Visit Wiltshire – click here

The Stonehenge Travel and Tour Company
Stonehenge and Salisbury Guided Tours
The Local Travel Experts

 

 

Magna Carta is seen as a major step in the history of human rights. #Humanrightsday

What is Human Rights Day?
Human Rights Day is observed every year on 10th December. It commemorates the day (10 December 1948) the United Nations General Assembly adopted the Universal Declaration of Human Rights.

Magna Carta is famous as a symbol of justice, fairness, and human rights. For centuries it has inspired and encouraged movements for freedom and constitutional government in Britain and around the world. But when it was issued by England’s King John in June 1215 it was an attempt to prevent a civil war between the king and his powerful barons…

magna-carta

Magna Carta (Latin for “Great Charter”) is one of the most celebrated documents in English history. At the time it was the solution to a political crisis in Medieval England but its importance has endured as it has become recognised as a cornerstone of liberty influencing much of the civilized world

Salisbury Cathedral is extremely proud to be home to the finest of the four surviving original 1215 Magna Carta. Their Magna Carta is on permanent display to visitors in the newly-conserved Chapter House.

Only four copies of Magna Carta dating from 1215 have survived the ravages of time and Salisbury Cathedral is proud to be home to the best preserved original manuscript. Elias of Dereham, priest and steward of the archbishop of Canterbury is thought to have brought Salisbury’s copy of to Old Sarum in the days following the events at Runnymede and it has remained in the Cathedral’s care ever since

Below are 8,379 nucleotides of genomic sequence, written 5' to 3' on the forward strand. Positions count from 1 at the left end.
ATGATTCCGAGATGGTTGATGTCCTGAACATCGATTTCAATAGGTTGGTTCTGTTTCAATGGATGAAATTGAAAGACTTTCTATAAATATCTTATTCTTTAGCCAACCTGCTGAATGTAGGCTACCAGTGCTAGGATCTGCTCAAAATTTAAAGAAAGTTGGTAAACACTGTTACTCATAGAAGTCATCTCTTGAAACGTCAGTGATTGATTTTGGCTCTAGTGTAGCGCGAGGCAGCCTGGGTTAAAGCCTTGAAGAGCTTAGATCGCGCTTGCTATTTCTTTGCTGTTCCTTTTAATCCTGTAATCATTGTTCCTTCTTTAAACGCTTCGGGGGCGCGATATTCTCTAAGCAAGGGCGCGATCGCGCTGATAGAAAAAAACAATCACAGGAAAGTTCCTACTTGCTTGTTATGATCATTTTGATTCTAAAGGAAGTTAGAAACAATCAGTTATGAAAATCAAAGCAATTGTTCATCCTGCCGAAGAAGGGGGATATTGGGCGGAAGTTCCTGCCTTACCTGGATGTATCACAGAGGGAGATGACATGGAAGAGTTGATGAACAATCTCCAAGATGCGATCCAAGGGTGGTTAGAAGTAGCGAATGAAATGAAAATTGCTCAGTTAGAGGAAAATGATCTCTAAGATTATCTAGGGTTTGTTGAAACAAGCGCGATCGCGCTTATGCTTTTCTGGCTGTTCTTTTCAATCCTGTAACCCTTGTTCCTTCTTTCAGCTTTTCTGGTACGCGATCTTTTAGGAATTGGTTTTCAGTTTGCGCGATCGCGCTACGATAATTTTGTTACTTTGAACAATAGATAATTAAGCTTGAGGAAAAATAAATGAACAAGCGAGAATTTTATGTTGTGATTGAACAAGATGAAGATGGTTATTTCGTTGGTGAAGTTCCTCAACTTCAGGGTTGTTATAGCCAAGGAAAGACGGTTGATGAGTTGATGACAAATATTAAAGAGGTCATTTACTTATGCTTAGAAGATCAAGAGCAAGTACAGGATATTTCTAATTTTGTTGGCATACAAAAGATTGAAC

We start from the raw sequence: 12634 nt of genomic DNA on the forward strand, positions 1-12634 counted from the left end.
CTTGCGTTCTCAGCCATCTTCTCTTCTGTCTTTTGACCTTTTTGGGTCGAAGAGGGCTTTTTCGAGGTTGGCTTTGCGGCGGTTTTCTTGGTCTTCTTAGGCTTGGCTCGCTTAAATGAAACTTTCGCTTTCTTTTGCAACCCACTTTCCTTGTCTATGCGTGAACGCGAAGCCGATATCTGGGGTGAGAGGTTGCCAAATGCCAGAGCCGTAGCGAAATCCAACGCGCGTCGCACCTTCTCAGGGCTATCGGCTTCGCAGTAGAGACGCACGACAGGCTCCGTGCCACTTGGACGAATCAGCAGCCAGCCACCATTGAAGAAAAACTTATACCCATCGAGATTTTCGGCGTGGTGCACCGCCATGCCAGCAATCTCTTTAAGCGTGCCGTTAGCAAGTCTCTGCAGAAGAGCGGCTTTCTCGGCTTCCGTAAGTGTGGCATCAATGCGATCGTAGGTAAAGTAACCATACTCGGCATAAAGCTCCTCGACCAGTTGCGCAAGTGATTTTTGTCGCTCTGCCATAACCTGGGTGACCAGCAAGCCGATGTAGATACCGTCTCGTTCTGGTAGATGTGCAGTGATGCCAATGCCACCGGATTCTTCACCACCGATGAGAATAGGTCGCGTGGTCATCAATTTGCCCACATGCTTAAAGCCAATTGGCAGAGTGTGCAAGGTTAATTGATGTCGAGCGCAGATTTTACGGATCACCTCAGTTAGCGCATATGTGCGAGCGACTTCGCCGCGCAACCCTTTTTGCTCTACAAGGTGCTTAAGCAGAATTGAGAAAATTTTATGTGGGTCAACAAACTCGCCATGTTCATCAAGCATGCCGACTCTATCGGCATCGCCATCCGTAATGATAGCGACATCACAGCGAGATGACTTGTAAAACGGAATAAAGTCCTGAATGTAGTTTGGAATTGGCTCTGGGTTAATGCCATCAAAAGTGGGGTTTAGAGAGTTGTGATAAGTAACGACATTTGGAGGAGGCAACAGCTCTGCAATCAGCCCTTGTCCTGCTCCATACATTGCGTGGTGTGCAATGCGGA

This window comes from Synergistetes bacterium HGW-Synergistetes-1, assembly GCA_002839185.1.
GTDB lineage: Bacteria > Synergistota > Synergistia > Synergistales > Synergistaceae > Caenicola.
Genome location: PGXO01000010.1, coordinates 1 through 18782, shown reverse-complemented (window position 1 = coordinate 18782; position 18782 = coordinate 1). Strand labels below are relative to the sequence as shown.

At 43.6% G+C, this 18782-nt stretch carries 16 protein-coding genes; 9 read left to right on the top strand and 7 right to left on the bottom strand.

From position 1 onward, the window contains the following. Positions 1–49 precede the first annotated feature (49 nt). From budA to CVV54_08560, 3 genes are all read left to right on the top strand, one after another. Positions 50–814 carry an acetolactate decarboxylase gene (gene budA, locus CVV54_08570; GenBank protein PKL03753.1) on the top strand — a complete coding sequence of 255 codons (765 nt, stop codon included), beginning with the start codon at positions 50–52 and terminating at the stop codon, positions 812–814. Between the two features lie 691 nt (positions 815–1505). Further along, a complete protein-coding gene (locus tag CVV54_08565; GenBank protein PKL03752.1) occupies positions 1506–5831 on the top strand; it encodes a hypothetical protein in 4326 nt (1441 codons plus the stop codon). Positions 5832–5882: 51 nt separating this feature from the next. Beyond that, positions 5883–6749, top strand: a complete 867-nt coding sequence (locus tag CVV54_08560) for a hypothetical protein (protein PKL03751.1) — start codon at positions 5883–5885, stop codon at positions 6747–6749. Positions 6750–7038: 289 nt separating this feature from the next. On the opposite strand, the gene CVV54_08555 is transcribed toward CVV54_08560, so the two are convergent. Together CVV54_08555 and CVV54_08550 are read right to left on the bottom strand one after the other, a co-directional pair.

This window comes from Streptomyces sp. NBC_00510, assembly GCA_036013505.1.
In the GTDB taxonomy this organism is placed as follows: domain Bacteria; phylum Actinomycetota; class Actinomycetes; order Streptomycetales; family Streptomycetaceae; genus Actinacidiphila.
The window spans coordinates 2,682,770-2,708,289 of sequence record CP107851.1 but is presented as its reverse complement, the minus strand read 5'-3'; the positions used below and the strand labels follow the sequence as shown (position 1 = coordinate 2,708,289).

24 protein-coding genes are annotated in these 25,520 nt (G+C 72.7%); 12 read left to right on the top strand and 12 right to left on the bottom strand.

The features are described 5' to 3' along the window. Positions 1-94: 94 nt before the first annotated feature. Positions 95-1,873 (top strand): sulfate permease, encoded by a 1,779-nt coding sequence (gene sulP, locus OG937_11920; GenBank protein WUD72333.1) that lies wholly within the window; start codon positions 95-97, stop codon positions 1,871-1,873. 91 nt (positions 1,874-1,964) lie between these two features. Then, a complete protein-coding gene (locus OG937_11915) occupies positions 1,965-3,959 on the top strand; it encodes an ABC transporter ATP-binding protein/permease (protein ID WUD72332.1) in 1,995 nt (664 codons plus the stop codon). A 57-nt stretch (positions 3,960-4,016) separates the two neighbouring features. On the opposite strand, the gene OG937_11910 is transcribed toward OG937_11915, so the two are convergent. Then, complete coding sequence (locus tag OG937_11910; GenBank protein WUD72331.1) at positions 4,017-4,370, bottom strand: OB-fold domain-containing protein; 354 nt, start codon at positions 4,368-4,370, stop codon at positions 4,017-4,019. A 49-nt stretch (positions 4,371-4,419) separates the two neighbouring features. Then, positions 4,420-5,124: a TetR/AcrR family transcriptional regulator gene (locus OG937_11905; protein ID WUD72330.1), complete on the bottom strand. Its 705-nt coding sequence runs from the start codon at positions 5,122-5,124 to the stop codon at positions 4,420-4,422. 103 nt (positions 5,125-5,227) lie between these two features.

The Salisbury Connection

At Runnymede King John was urged to accept the demands of the barons and agree Magna Carta by his half-brother, William Longspeé, whose Effigy is in Salisbury Cathedral. Also present at Runnymede was Elias of Dereham, who at the time was steward to one of the key players in the crisis, the Archbishop of Canterbury Stephen Langton. Elias himself was a skilled negotiator and was at the very centre of the discussions between the King and the barons. Once Magna Carta was agreed and sealed he was entrusted with delivering ten of the thirteen copies made, one of which was given to the original cathedral at Old Sarum. Elias later became a Canon of Old Sarum before masterminding the building of the present Salisbury Cathedral.

Join us on a private guided tour of Salisbury Catheral and see Magna Carta or join a guided coach tour from London

The excellent Visit Wiltshire website will help you plan your trip to Salisbury and Wiltshire.

The Stonehenge and Salisbury Guided Tours Experts
http://www.StonehengeTravel.co.uk

FIND YOUR FESTIVE SPIRIT AT SALISBURY’S CHRISTMAS MARKET

Shop ’til you drop at Salisbury’s annual Christmas Market, held in the beautiful Market Place. (24th November – 18th December)

With beautifully decorated chalets, inspiring and desirable gifts and a very warm welcome, be sure to pay a visit to the Salisbury Christmas Market this year.

xmas-market

Stalls at Salisbury Christmas Market © Visit Wiltshire

Meet Father Christmas, enjoy the food and drink stalls and hear traditional music from local choirs and schools whilst you shop.

Many of the chalets sell British made products, making it the perfect place to pick up a unique gift.

After exploring the stalls, make time to explore Salisbury’s other attractions too, including twilight tower tours of Salisbury Cathedral and candle-lit services, where you can see the twinkling lights of the city from up high.

With special offers running in many of the city’s hotels, you can turn your visit into a festive break.